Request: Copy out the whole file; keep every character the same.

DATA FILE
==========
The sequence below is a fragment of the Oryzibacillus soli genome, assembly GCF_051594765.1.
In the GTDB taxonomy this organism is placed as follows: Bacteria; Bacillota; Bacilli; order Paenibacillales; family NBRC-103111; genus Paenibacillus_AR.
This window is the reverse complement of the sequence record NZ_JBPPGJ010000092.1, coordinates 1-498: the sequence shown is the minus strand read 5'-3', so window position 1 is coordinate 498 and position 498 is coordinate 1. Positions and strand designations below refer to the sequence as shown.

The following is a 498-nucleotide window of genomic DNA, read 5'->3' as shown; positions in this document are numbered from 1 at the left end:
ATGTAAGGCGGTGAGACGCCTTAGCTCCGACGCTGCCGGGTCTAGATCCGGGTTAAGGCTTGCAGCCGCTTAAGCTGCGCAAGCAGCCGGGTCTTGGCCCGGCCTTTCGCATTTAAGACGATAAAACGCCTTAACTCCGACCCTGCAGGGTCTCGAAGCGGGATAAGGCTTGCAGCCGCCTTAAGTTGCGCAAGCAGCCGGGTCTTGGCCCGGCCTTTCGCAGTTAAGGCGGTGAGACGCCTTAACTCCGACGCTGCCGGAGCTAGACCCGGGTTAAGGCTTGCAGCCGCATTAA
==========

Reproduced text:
The sequence below is a fragment of the Oryzibacillus soli genome, assembly GCF_051594765.1.
In the GTDB taxonomy this organism is placed as follows: Bacteria; Bacillota; Bacilli; order Paenibacillales; family NBRC-103111; genus Paenibacillus_AR.
This window is the reverse complement of the sequence record NZ_JBPPGJ010000092.1, coordinates 1-498: the sequence shown is the minus strand read 5'-3', so window position 1 is coordinate 498 and position 498 is coordinate 1. Positions and strand designations below refer to the sequence as shown.

The following is a 498-nucleotide window of genomic DNA, read 5'->3' as shown; positions in this document are numbered from 1 at the left end:
ATGTAAGGCGGTGAGACGCCTTAGCTCCGACGCTGCCGGGTCTAGATCCGGGTTAAGGCTTGCAGCCGCTTAAGCTGCGCAAGCAGCCGGGTCTTGGCCCGGCCTTTCGCATTTAAGACGATAAAACGCCTTAACTCCGACCCTGCAGGGTCTCGAAGCGGGATAAGGCTTGCAGCCGCCTTAAGTTGCGCAAGCAGCCGGGTCTTGGCCCGGCCTTTCGCAGTTAAGGCGGTGAGACGCCTTAACTCCGACGCTGCCGGAGCTAGACCCGGGTTAAGGCTTGCAGCCGCATTAA